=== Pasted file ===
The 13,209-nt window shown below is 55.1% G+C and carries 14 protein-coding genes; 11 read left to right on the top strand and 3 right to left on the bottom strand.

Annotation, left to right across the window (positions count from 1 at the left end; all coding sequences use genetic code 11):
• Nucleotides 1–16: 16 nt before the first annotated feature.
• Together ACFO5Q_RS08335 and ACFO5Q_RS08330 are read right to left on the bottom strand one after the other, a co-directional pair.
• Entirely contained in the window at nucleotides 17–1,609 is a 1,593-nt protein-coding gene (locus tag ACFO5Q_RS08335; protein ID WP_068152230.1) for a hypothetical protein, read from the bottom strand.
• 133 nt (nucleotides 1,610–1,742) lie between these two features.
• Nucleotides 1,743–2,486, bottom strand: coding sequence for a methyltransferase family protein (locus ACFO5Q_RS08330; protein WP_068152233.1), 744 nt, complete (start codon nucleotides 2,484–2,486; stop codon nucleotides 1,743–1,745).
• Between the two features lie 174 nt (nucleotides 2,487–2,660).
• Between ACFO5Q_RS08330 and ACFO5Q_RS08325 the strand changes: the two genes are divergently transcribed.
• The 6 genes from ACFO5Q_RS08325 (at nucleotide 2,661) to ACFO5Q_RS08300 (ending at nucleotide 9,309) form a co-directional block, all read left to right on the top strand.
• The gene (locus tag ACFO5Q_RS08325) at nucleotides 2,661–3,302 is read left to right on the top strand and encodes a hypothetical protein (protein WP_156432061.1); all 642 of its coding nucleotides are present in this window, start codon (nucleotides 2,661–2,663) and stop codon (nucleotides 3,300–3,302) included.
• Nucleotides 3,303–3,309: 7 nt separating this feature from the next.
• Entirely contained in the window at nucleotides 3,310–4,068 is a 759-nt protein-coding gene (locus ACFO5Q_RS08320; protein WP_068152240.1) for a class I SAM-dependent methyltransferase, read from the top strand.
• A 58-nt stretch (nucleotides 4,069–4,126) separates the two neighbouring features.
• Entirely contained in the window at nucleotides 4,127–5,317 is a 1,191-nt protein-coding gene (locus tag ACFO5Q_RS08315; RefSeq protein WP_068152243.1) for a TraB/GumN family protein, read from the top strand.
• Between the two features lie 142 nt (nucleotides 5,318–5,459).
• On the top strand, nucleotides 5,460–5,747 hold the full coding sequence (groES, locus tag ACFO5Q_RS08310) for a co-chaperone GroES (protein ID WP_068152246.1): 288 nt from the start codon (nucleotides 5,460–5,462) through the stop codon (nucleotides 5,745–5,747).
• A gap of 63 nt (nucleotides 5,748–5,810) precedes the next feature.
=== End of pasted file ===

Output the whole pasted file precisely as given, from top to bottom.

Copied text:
The 13,209-nt window shown below is 55.1% G+C and carries 14 protein-coding genes; 11 read left to right on the top strand and 3 right to left on the bottom strand.

Annotation, left to right across the window (positions count from 1 at the left end; all coding sequences use genetic code 11):
• Nucleotides 1–16: 16 nt before the first annotated feature.
• Together ACFO5Q_RS08335 and ACFO5Q_RS08330 are read right to left on the bottom strand one after the other, a co-directional pair.
• Entirely contained in the window at nucleotides 17–1,609 is a 1,593-nt protein-coding gene (locus tag ACFO5Q_RS08335; protein ID WP_068152230.1) for a hypothetical protein, read from the bottom strand.
• 133 nt (nucleotides 1,610–1,742) lie between these two features.
• Nucleotides 1,743–2,486, bottom strand: coding sequence for a methyltransferase family protein (locus ACFO5Q_RS08330; protein WP_068152233.1), 744 nt, complete (start codon nucleotides 2,484–2,486; stop codon nucleotides 1,743–1,745).
• Between the two features lie 174 nt (nucleotides 2,487–2,660).
• Between ACFO5Q_RS08330 and ACFO5Q_RS08325 the strand changes: the two genes are divergently transcribed.
• The 6 genes from ACFO5Q_RS08325 (at nucleotide 2,661) to ACFO5Q_RS08300 (ending at nucleotide 9,309) form a co-directional block, all read left to right on the top strand.
• The gene (locus tag ACFO5Q_RS08325) at nucleotides 2,661–3,302 is read left to right on the top strand and encodes a hypothetical protein (protein WP_156432061.1); all 642 of its coding nucleotides are present in this window, start codon (nucleotides 2,661–2,663) and stop codon (nucleotides 3,300–3,302) included.
• Nucleotides 3,303–3,309: 7 nt separating this feature from the next.
• Entirely contained in the window at nucleotides 3,310–4,068 is a 759-nt protein-coding gene (locus ACFO5Q_RS08320; protein WP_068152240.1) for a class I SAM-dependent methyltransferase, read from the top strand.
• A 58-nt stretch (nucleotides 4,069–4,126) separates the two neighbouring features.
• Entirely contained in the window at nucleotides 4,127–5,317 is a 1,191-nt protein-coding gene (locus tag ACFO5Q_RS08315; RefSeq protein WP_068152243.1) for a TraB/GumN family protein, read from the top strand.
• Between the two features lie 142 nt (nucleotides 5,318–5,459).
• On the top strand, nucleotides 5,460–5,747 hold the full coding sequence (groES, locus tag ACFO5Q_RS08310) for a co-chaperone GroES (protein ID WP_068152246.1): 288 nt from the start codon (nucleotides 5,460–5,462) through the stop codon (nucleotides 5,745–5,747).
• A gap of 63 nt (nucleotides 5,748–5,810) precedes the next feature.